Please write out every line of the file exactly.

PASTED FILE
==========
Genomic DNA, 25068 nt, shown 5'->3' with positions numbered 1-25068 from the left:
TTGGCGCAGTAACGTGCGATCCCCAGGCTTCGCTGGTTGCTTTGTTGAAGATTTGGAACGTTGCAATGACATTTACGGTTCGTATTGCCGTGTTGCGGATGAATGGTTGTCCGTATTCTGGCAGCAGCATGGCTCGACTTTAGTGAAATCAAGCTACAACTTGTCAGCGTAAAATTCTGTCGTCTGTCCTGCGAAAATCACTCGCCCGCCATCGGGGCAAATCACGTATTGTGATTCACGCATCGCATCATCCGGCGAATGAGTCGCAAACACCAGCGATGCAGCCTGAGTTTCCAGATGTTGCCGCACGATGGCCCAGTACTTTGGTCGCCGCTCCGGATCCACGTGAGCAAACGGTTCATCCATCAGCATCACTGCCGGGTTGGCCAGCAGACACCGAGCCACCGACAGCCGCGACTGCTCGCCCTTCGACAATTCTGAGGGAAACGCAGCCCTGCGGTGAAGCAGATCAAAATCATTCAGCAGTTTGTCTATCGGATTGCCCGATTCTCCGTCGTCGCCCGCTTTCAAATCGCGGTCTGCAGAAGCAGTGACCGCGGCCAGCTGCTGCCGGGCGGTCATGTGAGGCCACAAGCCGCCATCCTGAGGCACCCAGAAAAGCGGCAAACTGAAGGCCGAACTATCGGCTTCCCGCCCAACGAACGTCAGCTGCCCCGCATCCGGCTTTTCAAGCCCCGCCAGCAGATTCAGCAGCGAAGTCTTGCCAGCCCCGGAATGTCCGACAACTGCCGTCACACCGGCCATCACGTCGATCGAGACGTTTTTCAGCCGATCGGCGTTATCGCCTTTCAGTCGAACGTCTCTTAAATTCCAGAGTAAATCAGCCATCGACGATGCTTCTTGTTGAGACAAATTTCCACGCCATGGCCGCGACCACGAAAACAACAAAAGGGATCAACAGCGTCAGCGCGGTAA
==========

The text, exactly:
Genomic DNA, 25068 nt, shown 5'->3' with positions numbered 1-25068 from the left:
TTGGCGCAGTAACGTGCGATCCCCAGGCTTCGCTGGTTGCTTTGTTGAAGATTTGGAACGTTGCAATGACATTTACGGTTCGTATTGCCGTGTTGCGGATGAATGGTTGTCCGTATTCTGGCAGCAGCATGGCTCGACTTTAGTGAAATCAAGCTACAACTTGTCAGCGTAAAATTCTGTCGTCTGTCCTGCGAAAATCACTCGCCCGCCATCGGGGCAAATCACGTATTGTGATTCACGCATCGCATCATCCGGCGAATGAGTCGCAAACACCAGCGATGCAGCCTGAGTTTCCAGATGTTGCCGCACGATGGCCCAGTACTTTGGTCGCCGCTCCGGATCCACGTGAGCAAACGGTTCATCCATCAGCATCACTGCCGGGTTGGCCAGCAGACACCGAGCCACCGACAGCCGCGACTGCTCGCCCTTCGACAATTCTGAGGGAAACGCAGCCCTGCGGTGAAGCAGATCAAAATCATTCAGCAGTTTGTCTATCGGATTGCCCGATTCTCCGTCGTCGCCCGCTTTCAAATCGCGGTCTGCAGAAGCAGTGACCGCGGCCAGCTGCTGCCGGGCGGTCATGTGAGGCCACAAGCCGCCATCCTGAGGCACCCAGAAAAGCGGCAAACTGAAGGCCGAACTATCGGCTTCCCGCCCAACGAACGTCAGCTGCCCCGCATCCGGCTTTTCAAGCCCCGCCAGCAGATTCAGCAGCGAAGTCTTGCCAGCCCCGGAATGTCCGACAACTGCCGTCACACCGGCCATCACGTCGATCGAGACGTTTTTCAGCCGATCGGCGTTATCGCCTTTCAGTCGAACGTCTCTTAAATTCCAGAGTAAATCAGCCATCGACGATGCTTCTTGTTGAGACAAATTTCCACGCCATGGCCGCGACCACGAAAACAACAAAAGGGATCAACAGCGTCAGCGCGGTAA